After surveying nearly 1,600 business leaders around the world, the Boston Consulting Group (BCG) reported this fall that 92 percent of the respondents said their companies are addressing sustainability in some way. Corporate interest in sustainability has remained strong even during the recession, BCG found, and there was a strong consensus among the business leaders it interviewed that companies "will play a key role in solving the long-term global issues related to sustainability."
McKinsey & Company reports that in its annual survey of business leaders last year, "executives for the first time were more likely to view addressing social and political issues as an opportunity than as a risk."
This view – social issues as opportunities — continued in this year's survey. McKinsey found:
Most executives polled by McKinsey believe that of all issues concerning the public, including health care and executive pay, climate change and other environmental issues are the most likely to attract the public attention and to affect shareholder value over the next five years.
In an interview with McKinsey the CEO of Unilever, Paul Polman, describes the business case for becoming a "values-driven" company:
The evidence of a growing green marketplace is accumulating so fast, TIME believes we're seeing "a new social contract among consumers, business and government". I don't know whether that contract really exists, but I am certain about one thing: It would be a very good thing if it did.
So let's write one. Let's invite corporations, governments and citizen-consumers to sign a win-win-win commitment. Its obligations would include these:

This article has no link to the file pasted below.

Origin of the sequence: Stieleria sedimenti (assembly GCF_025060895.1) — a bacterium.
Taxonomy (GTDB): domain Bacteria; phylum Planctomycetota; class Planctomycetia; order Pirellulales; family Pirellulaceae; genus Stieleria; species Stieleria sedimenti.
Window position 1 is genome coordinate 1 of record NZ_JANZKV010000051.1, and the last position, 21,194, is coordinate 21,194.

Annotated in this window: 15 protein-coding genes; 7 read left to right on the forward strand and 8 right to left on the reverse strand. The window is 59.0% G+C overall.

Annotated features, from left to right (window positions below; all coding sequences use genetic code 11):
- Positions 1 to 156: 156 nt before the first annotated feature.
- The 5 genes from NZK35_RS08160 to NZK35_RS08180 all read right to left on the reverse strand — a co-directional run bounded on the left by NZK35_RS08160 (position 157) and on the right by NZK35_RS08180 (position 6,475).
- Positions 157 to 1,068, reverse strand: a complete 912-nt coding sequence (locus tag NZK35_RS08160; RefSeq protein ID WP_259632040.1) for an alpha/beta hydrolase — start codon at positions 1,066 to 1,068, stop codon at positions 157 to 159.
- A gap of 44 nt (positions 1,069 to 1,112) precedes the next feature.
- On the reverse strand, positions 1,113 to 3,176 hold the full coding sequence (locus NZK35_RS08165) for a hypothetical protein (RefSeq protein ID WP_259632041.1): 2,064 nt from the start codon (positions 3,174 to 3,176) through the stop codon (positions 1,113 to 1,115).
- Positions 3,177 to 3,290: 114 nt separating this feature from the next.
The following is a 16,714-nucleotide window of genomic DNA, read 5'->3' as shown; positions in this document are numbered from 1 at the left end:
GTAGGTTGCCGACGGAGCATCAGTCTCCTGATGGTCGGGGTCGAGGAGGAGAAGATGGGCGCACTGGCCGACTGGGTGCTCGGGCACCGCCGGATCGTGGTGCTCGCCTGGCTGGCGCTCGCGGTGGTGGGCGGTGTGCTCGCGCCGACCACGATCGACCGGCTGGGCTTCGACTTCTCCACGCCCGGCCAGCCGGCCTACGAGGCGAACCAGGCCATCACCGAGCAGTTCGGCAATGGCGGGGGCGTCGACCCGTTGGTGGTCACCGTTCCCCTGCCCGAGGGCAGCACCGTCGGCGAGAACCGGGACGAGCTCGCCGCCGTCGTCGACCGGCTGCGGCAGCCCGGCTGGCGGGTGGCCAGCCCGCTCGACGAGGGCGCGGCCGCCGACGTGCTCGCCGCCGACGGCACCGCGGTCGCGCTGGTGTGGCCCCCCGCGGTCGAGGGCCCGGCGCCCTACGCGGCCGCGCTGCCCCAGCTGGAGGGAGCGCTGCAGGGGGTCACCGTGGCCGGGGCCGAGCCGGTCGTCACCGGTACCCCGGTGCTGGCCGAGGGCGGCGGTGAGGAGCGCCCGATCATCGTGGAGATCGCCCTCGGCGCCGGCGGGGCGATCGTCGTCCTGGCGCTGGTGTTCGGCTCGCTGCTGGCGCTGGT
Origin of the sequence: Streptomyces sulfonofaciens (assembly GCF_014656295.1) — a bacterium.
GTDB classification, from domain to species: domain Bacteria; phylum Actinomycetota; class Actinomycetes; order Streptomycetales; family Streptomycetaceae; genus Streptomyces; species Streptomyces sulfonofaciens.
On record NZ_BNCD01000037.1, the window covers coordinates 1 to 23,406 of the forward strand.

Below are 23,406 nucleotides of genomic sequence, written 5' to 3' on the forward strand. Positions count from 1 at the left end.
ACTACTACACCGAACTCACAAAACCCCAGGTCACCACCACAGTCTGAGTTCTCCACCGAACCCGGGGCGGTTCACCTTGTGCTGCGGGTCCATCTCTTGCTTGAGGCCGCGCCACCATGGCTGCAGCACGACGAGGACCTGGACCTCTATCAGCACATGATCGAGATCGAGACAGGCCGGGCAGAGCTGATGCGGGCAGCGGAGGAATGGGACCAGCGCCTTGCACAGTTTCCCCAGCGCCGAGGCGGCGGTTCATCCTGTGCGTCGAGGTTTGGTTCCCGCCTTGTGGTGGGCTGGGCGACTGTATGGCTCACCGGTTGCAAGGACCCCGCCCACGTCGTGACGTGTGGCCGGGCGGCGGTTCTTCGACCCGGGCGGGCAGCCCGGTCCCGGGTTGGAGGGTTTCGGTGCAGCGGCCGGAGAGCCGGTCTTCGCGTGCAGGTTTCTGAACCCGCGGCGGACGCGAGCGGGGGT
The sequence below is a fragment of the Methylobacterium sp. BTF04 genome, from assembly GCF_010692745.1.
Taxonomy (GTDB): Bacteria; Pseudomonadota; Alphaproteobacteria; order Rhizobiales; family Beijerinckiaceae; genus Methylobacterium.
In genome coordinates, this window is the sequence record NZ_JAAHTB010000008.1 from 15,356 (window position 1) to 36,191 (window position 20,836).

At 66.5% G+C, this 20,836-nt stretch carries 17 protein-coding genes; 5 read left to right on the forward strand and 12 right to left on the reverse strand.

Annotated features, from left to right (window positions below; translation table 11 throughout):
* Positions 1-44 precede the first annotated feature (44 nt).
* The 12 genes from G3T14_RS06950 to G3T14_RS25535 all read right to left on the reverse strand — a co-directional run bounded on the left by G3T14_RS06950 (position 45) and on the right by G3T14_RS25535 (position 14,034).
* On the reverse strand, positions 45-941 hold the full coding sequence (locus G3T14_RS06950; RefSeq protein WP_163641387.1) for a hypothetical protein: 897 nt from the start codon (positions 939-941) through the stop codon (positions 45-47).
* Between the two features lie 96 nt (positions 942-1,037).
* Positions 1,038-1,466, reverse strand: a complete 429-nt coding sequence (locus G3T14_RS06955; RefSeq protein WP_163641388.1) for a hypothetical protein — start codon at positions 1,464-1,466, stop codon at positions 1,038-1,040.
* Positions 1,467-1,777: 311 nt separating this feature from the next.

Government – Two of government's biggest roles in building a green economy are as consumer and regulator. The federal government is so large a consumer of energy and products, ranging from battleships to paperclips, that it has the power by itself to create large sustained markets for green products. President Obama has flexed that power in his Oct. 5 executive order, which requires federal agencies to reduce their carbon emissions, use less energy and water, and comply with new sustainability requirements. Every state and local government in the United States should follow suit.
Governments at all levels should follow Wal-Mart's example by greening their supply chains – i.e., requiring suppliers to comply with progressive standards that reduce their environmental footprints.
Federal, state and local governments can create their own social responsibility and sustainability plans and report progress annually with third-party verification. Among other things, these plans would detail how state and local governments are using their substantial existing authorities to promote sustainable practices in buildings (through building codes), power production (through utility regulation), transportation systems (through regional planning and the investment of federal transportation money) and urban design (through zoning, tax policies and infrastructure development).
Corporations: Despite the positive news from the business sector, corporations have a long way to go. The majority of respondents in the BCG survey said "their companies were not acting decisively to fully exploit the opportunities and mitigate the risks that sustainability presents." More than 70 percent said their companies have not developed a clear business case for sustainability.
Contradicting the Siemens' survey, BCG found that among the companies it surveyed, most sustainability actions are the minimum required by law. TIME's poll found that 40 percent of the 1,000 largest companies in the United States have not created publicly available environmental policies; fewer than 8 percent use third parties to verify progress on their corporate social responsibility policies.